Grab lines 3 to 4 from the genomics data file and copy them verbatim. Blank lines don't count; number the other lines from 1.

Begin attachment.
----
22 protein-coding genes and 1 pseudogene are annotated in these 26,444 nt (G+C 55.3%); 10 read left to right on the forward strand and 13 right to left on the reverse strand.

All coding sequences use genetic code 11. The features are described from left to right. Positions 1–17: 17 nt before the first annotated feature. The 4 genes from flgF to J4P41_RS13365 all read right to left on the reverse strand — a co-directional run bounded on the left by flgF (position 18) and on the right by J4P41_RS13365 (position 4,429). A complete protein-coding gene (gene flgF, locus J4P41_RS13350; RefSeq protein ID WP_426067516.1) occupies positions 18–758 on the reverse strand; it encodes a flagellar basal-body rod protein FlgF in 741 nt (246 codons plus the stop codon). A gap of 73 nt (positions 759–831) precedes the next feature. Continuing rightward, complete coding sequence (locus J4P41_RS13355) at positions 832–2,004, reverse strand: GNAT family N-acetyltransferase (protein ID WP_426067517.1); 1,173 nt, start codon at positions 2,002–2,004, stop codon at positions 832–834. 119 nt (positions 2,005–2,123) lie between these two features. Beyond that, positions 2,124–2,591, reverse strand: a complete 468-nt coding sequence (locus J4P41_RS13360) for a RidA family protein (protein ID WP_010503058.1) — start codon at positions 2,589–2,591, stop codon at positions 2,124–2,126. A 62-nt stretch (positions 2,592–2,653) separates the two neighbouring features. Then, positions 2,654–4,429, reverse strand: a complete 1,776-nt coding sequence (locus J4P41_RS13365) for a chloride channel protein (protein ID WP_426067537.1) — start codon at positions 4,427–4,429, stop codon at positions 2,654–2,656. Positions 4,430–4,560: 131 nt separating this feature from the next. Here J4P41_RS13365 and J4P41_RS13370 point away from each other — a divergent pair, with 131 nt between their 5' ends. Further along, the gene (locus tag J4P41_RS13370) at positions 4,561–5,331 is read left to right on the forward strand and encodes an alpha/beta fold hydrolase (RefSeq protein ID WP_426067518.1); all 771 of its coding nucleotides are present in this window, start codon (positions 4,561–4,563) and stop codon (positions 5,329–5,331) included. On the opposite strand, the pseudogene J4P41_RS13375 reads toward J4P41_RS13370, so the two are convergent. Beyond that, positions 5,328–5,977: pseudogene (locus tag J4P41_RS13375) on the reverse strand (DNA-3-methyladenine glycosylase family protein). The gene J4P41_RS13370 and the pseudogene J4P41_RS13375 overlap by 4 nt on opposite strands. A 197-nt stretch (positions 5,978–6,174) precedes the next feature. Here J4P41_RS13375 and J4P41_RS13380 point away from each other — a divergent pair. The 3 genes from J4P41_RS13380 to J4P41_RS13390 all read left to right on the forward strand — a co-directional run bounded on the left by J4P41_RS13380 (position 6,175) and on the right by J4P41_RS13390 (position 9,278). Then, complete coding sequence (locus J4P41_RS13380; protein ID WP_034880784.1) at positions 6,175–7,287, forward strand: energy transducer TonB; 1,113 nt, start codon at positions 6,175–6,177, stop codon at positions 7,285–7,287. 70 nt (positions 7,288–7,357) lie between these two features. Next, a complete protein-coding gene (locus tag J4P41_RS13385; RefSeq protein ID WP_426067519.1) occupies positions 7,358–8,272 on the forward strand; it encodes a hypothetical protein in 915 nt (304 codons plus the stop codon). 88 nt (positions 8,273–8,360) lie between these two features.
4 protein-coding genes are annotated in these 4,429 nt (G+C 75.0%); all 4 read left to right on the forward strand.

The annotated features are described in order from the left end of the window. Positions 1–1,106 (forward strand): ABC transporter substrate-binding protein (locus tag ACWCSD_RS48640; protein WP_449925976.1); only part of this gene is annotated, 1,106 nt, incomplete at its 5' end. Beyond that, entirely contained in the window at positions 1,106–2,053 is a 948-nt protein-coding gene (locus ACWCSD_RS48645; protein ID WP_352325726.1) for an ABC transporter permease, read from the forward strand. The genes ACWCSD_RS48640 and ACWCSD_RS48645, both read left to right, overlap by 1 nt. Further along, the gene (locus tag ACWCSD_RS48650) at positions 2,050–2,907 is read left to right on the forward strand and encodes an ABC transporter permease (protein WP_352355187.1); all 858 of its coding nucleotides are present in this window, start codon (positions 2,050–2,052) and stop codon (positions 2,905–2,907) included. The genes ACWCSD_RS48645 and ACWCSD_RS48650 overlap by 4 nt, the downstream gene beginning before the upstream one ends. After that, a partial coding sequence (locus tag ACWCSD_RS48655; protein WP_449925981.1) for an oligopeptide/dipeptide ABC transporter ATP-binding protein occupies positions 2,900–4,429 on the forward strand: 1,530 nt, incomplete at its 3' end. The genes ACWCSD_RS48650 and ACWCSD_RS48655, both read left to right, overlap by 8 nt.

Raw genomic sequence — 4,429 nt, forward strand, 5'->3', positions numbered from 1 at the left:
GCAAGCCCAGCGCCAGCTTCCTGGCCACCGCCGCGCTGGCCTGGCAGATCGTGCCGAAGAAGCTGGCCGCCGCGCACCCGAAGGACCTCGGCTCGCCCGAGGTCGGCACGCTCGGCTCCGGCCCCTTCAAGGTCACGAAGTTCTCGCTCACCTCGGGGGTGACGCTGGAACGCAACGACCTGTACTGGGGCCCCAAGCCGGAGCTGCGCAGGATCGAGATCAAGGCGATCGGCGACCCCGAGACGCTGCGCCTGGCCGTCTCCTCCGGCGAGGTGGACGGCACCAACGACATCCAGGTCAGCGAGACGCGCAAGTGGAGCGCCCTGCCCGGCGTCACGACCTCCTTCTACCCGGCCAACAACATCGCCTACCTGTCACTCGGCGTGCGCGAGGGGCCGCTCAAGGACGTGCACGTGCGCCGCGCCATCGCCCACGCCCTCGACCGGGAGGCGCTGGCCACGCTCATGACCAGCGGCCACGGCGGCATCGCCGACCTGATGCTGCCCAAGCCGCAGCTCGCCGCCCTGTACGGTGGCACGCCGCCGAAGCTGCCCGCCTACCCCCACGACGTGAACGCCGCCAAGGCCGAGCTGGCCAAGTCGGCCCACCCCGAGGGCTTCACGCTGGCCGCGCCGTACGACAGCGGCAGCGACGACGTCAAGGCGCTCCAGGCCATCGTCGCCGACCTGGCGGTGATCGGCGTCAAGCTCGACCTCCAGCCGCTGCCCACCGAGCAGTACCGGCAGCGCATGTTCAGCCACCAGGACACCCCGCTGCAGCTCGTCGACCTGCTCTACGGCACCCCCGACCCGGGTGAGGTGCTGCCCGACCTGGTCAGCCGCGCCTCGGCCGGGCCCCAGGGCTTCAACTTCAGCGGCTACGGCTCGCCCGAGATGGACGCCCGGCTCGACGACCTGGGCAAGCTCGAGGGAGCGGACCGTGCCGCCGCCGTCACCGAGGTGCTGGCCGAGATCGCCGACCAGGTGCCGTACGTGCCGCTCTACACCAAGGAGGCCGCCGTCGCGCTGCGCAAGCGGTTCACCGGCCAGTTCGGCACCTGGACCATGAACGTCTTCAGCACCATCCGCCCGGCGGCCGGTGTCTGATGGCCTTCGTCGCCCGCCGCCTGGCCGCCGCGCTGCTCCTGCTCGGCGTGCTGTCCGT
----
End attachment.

4 protein-coding genes are annotated in these 4,429 nt (G+C 75.0%); all 4 read left to right on the forward strand.

The annotated features are described in order from the left end of the window. Positions 1–1,106 (forward strand): ABC transporter substrate-binding protein (locus tag ACWCSD_RS48640; protein WP_449925976.1); only part of this gene is annotated, 1,106 nt, incomplete at its 5' end. Beyond that, entirely contained in the window at positions 1,106–2,053 is a 948-nt protein-coding gene (locus ACWCSD_RS48645; protein ID WP_352325726.1) for an ABC transporter permease, read from the forward strand. The genes ACWCSD_RS48640 and ACWCSD_RS48645, both read left to right, overlap by 1 nt. Further along, the gene (locus tag ACWCSD_RS48650) at positions 2,050–2,907 is read left to right on the forward strand and encodes an ABC transporter permease (protein WP_352355187.1); all 858 of its coding nucleotides are present in this window, start codon (positions 2,050–2,052) and stop codon (positions 2,905–2,907) included. The genes ACWCSD_RS48645 and ACWCSD_RS48650 overlap by 4 nt, the downstream gene beginning before the upstream one ends. After that, a partial coding sequence (locus tag ACWCSD_RS48655; protein WP_449925981.1) for an oligopeptide/dipeptide ABC transporter ATP-binding protein occupies positions 2,900–4,429 on the forward strand: 1,530 nt, incomplete at its 3' end. The genes ACWCSD_RS48650 and ACWCSD_RS48655, both read left to right, overlap by 8 nt.